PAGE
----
The overall trend during the period covered by this report has been toward somewhat more religious freedom for Christian worship. Private discussions between the Government and the ambassadors of the United States, the United Kingdom, France, Germany, Italy, Romania, and South Korea have yielded progress in the area of religious freedom. The Government stated that it soon would allow the recognized Catholic, Orthodox, and Anglican communities to rent private villas for use as worship facilities; however, no outwardly visible symbols such as bells or crosses are to be allowed. According to government officials, this is to be the first step toward a long-term goal of allowing the religious groups to use plots of land on which to build their own churches.

Such progress for Christians is due, in large part, to their status as "people of the book;" the Koran accords special status to Christians and Jews. The Government intends neither to permit Hindus and Buddhists to worship openly nor to establish temples because it claims that there is no Koranic justification for tolerance of polytheistic religions.

There were no reports of religious detainees or prisoners.

There were no reports that the Government forcibly converted any individuals. However, a criminal may have his or her sentence reduced by memorizing the Koran. For non-Muslim prisoners, this may create an incentive to convert to Islam.

There were no reports of the forced religious conversion of minor U.S. citizens who had been abducted or illegally removed from the United States, or of the Government's refusal to allow such citizens to be returned to the United States.

Section II. Societal Attitudes

Relations between persons of differing religious beliefs generally are amicable and tolerant. Out of respect for the Islamic holy month of Ramadan, which began on December 19, 1998, stores voluntarily removed their Christmas displays in the days before Ramadan began. However, a sizable percentage of the citizen population opposes the construction of Christian churches.

Discrimination in the areas of employment, education, housing, and health services occurs, at times along religious lines. Non-Muslims hold jobs in the Government and military; however, they are generally technical positions. In general Muslims hold all positions of authority in the Government, with citizens holding higher level positions and foreign Muslims holding lower positions. Shi'a Muslims experience discrimination in employment in sensitive areas, such as security and education. However, the critical factor in most cases of discrimination is citizenship. Muslim and non-Muslim foreigners face the same challenges. Health care, electricity, water, and education are provided free-of-charge to citizens, while foreigners must pay for these services. Citizens also may receive low- or no-interest home loans from the Government. Foreigners must rent housing because they are not permitted to own property.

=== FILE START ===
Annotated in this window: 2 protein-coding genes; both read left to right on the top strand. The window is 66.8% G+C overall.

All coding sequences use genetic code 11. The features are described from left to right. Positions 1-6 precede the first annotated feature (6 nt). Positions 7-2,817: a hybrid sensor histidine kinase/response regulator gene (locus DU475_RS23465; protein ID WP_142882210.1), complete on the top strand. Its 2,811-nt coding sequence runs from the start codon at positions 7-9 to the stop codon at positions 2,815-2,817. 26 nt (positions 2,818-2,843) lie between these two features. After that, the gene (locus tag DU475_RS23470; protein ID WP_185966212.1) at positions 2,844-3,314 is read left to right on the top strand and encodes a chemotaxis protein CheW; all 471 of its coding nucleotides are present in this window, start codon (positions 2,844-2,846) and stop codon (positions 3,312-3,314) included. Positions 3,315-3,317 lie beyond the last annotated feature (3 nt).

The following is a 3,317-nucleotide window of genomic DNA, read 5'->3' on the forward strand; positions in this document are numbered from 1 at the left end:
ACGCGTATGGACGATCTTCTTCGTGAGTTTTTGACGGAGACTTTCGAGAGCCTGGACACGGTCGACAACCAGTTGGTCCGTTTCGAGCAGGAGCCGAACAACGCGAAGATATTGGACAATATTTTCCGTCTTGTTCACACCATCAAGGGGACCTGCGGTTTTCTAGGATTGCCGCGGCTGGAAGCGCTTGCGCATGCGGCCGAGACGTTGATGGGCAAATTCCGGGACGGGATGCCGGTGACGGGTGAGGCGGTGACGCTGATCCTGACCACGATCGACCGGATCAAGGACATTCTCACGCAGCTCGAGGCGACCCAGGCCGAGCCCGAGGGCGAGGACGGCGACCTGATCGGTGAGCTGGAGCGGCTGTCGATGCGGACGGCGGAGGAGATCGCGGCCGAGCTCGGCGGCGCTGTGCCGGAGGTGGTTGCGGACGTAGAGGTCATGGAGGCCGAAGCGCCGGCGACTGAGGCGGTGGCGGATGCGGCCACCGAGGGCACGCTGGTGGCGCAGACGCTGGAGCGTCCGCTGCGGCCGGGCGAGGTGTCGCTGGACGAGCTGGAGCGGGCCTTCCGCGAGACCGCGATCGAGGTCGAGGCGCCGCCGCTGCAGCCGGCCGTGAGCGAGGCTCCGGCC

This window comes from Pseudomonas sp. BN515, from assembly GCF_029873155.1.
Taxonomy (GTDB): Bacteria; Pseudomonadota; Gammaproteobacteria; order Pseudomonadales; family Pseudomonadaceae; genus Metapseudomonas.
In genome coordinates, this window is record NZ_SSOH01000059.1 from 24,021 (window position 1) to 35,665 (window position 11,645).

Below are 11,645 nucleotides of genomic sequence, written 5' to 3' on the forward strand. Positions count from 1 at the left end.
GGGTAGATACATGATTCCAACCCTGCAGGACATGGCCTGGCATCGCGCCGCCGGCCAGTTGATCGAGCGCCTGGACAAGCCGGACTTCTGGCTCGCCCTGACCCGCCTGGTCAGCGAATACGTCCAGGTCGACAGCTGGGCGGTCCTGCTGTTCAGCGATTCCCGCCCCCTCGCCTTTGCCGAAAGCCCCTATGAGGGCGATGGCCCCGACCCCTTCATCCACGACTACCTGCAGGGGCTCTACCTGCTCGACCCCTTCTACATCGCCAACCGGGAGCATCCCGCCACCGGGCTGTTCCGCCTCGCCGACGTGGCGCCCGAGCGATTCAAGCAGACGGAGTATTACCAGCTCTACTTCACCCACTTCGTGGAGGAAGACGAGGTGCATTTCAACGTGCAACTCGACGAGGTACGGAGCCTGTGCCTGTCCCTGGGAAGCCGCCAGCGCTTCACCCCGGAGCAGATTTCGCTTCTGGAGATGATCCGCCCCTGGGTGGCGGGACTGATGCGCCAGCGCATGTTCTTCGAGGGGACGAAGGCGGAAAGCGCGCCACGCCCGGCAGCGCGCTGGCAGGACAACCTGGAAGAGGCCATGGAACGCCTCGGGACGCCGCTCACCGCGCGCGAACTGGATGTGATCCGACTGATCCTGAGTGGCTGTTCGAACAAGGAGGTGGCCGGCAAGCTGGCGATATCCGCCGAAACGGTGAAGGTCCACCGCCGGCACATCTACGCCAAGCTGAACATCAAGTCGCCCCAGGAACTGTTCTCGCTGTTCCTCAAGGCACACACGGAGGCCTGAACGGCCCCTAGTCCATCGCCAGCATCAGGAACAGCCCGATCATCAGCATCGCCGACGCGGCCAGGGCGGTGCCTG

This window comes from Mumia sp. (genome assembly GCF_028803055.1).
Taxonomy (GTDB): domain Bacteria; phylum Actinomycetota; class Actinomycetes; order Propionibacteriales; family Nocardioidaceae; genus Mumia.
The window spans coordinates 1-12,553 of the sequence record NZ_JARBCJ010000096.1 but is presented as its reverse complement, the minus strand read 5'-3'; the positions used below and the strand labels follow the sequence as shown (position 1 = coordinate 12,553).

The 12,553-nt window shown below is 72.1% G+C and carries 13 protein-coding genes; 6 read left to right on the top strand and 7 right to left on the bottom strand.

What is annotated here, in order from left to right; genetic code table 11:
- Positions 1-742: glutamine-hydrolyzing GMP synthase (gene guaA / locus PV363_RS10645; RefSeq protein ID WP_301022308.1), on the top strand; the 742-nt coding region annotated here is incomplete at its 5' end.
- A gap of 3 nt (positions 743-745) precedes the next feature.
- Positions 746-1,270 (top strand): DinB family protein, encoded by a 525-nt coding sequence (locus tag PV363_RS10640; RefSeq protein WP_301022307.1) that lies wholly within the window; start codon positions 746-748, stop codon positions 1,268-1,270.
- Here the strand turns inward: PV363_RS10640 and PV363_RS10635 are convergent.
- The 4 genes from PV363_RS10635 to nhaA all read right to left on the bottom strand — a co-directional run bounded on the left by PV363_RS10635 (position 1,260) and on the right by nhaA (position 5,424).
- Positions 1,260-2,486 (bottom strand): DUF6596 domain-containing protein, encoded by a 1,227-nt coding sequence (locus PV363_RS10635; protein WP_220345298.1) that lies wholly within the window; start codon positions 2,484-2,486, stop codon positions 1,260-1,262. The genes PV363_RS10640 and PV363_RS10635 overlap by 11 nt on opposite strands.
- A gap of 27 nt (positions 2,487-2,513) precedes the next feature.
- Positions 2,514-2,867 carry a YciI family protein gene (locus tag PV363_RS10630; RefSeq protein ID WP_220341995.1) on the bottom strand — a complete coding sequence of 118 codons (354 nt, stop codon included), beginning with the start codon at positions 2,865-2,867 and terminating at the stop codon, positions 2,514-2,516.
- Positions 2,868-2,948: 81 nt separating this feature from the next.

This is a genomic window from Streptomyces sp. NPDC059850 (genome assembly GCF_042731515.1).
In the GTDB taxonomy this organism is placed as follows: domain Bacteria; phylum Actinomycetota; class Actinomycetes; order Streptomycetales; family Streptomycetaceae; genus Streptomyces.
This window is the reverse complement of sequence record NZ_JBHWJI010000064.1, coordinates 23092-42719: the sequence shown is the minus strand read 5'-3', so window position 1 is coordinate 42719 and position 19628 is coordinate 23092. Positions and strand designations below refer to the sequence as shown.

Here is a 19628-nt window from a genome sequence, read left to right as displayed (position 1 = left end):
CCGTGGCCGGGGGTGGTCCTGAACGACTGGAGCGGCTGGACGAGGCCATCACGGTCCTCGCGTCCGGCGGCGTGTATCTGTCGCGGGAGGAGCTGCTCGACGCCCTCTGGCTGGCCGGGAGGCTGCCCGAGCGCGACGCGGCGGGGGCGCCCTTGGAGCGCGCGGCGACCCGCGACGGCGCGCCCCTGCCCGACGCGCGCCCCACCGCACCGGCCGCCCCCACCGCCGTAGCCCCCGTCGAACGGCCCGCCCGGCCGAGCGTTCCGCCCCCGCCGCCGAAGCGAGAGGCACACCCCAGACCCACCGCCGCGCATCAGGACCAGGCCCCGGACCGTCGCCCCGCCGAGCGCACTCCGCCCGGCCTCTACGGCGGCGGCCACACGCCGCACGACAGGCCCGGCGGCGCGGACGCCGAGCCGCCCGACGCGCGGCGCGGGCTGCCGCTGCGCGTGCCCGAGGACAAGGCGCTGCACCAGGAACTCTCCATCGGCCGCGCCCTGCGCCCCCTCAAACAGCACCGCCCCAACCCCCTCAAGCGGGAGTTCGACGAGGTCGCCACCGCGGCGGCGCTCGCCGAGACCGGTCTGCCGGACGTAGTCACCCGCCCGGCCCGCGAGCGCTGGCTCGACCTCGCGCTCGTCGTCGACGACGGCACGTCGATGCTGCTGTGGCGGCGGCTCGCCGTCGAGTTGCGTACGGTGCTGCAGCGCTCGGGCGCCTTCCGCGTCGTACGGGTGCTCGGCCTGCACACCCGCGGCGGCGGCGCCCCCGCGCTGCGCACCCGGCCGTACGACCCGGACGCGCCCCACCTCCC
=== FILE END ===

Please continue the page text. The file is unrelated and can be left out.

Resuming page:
Section III. U.S. Government Policy

The Ambassador, Deputy Chief of Mission, and Political Officer meet regularly with government officials at many levels to address the issue of religious freedom, both in public and in private. The issue has been raised with the Emir, the Foreign Minister, the Minister of State for Foreign Affairs, the director of the European and American Affairs Department, and the deputy director of the European and American Affairs Department. Efforts to emphasize religious freedom are also being coordinated with the Embassies of the United Kingdom, France, Germany, Italy, Romania, and South Korea.

The Government has been receptive to the pleas from foreign governments to allow the construction of Christian churches, as evidenced by recent progress (see Section I). Its main concern is that the process should proceed slowly so as not to create undue opposition among more conservative elements of the population in the hope that, by taking the time to lay the groundwork, opposition will be minimal.

The Ambassador has offered to host a reunion for a number of Qatari youths who participated in the "Seeds of Peace" program. This program brings Arab and Israeli youths together in a summer camp atmosphere in the United States. The youths spend time learning about conflict resolution and cultural and religious perspectives.


Sources: U.S. State Department - Bureau of Democracy, Human Rights and Labor